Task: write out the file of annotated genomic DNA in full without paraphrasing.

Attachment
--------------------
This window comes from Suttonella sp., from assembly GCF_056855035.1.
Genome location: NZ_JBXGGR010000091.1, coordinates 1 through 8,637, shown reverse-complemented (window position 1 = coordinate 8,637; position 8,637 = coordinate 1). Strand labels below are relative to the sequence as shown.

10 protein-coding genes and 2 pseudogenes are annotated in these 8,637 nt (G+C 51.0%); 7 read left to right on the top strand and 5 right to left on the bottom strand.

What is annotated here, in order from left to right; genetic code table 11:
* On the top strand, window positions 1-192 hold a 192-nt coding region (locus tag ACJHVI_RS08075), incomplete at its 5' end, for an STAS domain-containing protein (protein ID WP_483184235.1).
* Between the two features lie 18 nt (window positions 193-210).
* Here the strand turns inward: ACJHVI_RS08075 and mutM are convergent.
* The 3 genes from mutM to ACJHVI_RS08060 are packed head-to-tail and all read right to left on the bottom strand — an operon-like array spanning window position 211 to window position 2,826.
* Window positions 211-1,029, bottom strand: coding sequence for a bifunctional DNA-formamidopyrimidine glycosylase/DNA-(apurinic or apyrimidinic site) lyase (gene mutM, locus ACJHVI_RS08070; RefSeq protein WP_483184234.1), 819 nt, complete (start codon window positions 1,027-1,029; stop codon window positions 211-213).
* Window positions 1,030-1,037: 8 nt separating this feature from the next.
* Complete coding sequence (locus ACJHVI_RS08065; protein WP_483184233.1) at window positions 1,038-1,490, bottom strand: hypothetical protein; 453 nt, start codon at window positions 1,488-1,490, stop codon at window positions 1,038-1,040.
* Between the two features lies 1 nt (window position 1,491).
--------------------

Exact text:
This window comes from Suttonella sp., from assembly GCF_056855035.1.
Genome location: NZ_JBXGGR010000091.1, coordinates 1 through 8,637, shown reverse-complemented (window position 1 = coordinate 8,637; position 8,637 = coordinate 1). Strand labels below are relative to the sequence as shown.

10 protein-coding genes and 2 pseudogenes are annotated in these 8,637 nt (G+C 51.0%); 7 read left to right on the top strand and 5 right to left on the bottom strand.

What is annotated here, in order from left to right; genetic code table 11:
* On the top strand, window positions 1-192 hold a 192-nt coding region (locus tag ACJHVI_RS08075), incomplete at its 5' end, for an STAS domain-containing protein (protein ID WP_483184235.1).
* Between the two features lie 18 nt (window positions 193-210).
* Here the strand turns inward: ACJHVI_RS08075 and mutM are convergent.
* The 3 genes from mutM to ACJHVI_RS08060 are packed head-to-tail and all read right to left on the bottom strand — an operon-like array spanning window position 211 to window position 2,826.
* Window positions 211-1,029, bottom strand: coding sequence for a bifunctional DNA-formamidopyrimidine glycosylase/DNA-(apurinic or apyrimidinic site) lyase (gene mutM, locus ACJHVI_RS08070; RefSeq protein WP_483184234.1), 819 nt, complete (start codon window positions 1,027-1,029; stop codon window positions 211-213).
* Window positions 1,030-1,037: 8 nt separating this feature from the next.
* Complete coding sequence (locus ACJHVI_RS08065; protein WP_483184233.1) at window positions 1,038-1,490, bottom strand: hypothetical protein; 453 nt, start codon at window positions 1,488-1,490, stop codon at window positions 1,038-1,040.
* Between the two features lies 1 nt (window position 1,491).